Truck drivers still being attacked on daily basis in Calais, say RHA

Truck drivers are still facing attacks on a daily basis in Calais, despite the closure of the ‘Jungle’ camp in October 2016, the chief executive of the Road Haulage Association (RHA) has said.

There are reportedly five or six attacks per day on HGV by people traffickers trying to get others into the UK, although the true number could be higher as some drivers don’t report incidents.

About 700 migrants are living rough in the area where the Jungle once stood, according to estimates by charities.

Talking on the Victoria Derbyshire programme on BBC2, RHA chief executive Richard Burnett said that although the problem may have dropped below the gaze of the media it hasn’t gone away.

“Drivers are still being attacked on a daily basis,” he said. “People traffickers are rife and they will attempt to stop trucks by whatever means possible. We get regular reports of traffickers throwing rocks, putting boulders in the road – even lying in the road so that the vehicles have no alternative but to stop.

“This is a humanitarian issue and neither the French nor the British governments are doing enough. It’s also a humanitarian issue for the drivers who just want to do their job in safety but they still face violence and intimidation on a daily basis. It’s not what they signed up for.

“The British government needs to be influencing its French counterparts. The British government at the moment is like a revolving door in terms of the number of immigration ministers we have worked with during the past few years. It’s difficult to build relationships, to influence, to make the necessary changes.

“Also from our perspective, there is intelligence and evidence to show that the heartbeat monitors at the French border are being switched off allowing migrants to pass through. Why? Because it’s easier and because they don’t want to deal with the issue.

“That’s just not good enough. The issue must be dealt with, the migrants must be processed quickly and the RHA will be doing all it possibly can to ensure that the summer of 2018 doesn’t bring continued misery for truckers.”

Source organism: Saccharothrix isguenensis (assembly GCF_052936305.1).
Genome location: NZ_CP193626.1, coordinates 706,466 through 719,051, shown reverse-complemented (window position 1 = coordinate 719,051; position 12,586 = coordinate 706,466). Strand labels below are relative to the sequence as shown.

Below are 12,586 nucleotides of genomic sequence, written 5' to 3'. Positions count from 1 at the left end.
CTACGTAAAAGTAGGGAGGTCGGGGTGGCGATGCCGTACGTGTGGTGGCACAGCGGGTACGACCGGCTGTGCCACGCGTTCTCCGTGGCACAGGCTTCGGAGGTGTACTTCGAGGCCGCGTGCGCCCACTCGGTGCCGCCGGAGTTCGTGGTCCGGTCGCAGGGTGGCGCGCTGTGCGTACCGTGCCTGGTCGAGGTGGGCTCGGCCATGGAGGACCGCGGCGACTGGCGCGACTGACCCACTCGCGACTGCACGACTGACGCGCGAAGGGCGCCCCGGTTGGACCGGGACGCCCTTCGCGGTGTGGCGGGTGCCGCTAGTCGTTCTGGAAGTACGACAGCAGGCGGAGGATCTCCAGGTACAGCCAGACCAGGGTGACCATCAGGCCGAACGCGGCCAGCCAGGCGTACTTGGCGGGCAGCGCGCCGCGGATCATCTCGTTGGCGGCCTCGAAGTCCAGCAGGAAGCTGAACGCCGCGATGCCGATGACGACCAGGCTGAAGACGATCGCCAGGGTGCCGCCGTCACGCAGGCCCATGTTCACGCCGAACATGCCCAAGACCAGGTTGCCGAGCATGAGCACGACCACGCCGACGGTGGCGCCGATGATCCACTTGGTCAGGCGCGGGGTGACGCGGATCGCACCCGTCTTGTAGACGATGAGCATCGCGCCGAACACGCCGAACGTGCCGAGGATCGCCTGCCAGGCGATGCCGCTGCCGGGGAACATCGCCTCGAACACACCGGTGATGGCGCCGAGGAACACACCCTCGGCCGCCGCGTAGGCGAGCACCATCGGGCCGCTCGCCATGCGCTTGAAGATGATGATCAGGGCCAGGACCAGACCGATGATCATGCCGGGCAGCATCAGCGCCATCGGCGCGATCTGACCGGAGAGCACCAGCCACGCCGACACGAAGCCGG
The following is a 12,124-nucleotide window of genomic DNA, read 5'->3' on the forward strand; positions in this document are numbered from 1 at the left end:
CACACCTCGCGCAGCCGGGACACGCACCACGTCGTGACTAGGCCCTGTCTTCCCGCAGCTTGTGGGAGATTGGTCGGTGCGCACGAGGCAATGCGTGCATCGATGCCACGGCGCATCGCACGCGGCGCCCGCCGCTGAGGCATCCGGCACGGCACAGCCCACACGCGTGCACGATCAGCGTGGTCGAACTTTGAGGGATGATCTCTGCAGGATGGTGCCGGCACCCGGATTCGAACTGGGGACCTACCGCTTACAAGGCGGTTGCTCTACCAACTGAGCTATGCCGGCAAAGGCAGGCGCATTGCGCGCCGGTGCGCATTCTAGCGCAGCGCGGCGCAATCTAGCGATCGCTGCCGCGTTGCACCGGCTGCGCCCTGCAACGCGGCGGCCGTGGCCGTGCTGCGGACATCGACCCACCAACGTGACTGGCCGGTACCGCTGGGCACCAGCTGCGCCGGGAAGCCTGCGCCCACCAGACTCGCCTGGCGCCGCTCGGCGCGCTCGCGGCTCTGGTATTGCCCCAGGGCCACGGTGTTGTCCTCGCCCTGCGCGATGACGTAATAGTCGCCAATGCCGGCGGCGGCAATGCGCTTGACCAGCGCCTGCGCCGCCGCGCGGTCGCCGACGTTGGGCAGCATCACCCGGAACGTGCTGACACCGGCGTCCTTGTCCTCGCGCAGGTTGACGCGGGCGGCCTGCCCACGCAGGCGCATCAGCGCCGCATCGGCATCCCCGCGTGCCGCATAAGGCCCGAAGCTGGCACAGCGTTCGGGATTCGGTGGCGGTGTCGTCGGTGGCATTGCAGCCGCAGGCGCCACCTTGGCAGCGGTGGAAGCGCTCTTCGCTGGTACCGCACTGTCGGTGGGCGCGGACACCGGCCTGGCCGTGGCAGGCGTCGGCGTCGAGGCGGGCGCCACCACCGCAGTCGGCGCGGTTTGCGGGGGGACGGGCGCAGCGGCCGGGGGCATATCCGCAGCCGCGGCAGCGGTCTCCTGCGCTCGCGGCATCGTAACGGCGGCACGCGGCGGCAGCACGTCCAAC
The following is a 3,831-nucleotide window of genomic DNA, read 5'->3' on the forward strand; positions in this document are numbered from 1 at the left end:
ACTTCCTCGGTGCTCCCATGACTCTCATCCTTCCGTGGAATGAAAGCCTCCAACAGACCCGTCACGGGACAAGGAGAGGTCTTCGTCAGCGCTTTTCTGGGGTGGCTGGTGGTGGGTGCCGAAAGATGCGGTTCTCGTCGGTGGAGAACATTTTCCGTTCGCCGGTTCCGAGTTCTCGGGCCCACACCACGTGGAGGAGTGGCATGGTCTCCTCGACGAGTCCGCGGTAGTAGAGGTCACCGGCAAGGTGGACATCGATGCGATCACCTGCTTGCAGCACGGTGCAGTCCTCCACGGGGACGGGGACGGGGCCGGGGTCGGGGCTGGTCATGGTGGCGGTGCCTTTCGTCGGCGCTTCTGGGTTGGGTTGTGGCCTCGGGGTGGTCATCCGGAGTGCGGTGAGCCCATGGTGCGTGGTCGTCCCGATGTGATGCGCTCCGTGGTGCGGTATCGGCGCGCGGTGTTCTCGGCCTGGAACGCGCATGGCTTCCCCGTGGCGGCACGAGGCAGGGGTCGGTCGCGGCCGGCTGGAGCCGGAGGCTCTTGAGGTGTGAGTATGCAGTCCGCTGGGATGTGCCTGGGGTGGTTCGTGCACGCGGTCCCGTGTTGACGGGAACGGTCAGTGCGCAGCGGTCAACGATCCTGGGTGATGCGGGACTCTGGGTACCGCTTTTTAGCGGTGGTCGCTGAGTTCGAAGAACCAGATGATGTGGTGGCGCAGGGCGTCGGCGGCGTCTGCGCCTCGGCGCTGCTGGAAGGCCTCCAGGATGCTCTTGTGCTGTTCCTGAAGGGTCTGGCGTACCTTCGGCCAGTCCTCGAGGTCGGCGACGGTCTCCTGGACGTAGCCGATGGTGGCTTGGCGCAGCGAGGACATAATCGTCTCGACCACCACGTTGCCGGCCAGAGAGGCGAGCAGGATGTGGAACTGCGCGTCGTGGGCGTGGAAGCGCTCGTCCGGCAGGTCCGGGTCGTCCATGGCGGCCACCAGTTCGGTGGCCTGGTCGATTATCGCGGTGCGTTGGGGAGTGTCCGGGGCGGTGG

Snow and ice weather warning for Shropshire as temperatures drop

A severe weather warning has been issued for Shropshire, as the county braces itself for snow and ice.
 
Sleet, snow and hail showers are expected to fall as temperatures drop, leading to the Met Office to issue a yellow weather warning for Tuesday evening and overnight into Wednesday.

The warning covering Shropshire and mid Wales is for snow and ice and runs from 11.30am on Tuesday until 11am on Wednesday.

There is a greater chance of snow further south across parts of Wales and but white powder could land in the Midlands later into Tuesday, forecasters said.
 
A snow and ice warning is in place for these areas, with two to six cms of snow expected over the hills and one to two cms at lower levels.

Luke Miall, a forecaster at the Met Office, said: "The forecast for today is it's likely to become a bit more wintry, so we could be seeing snow for many areas, with northern and western areas seeing frequent showers."

Mr Miall added: "It will stay cold, we will continue to feel that wind from the north west, quite gusty, so feeling bitterly cold outside today."

Showers are expected to continue into the night with wintry falls on Wednesday.

Delays to travel are possible, with a lower likelihood of cancellations of public transport.

Some roads and pavements will turn icy, with an increased likelihood of some accidents and injuries.

 The warning comes just a month after snow brought widespread disruption and shut the majority of schools in Shropshire and mid Wales for three days.

The Met Office has also issued a yellow warning for high winds from Wednesday evening into Thursday morning.

During Wednesday night and into Thursday there is the potential for gusts of 60 to 70mph quite widely, and a small chance of winds reaching 80mph in places.

NEED A LORRY LORRY DRIVERS Trucker shortage threatens post-Brexit trade boom with 45,000 jobs to fill

BRITAIN’S post-Brexit trade boom is under threat from a drastic shortage of lorry drivers, a report warns.

Haulage bosses need to train 45,000 new truckers just to fill existing vacancies.

And the shortage is growing at the rate of 50 a day – with a further 20,000 expected to quit by the end of the year.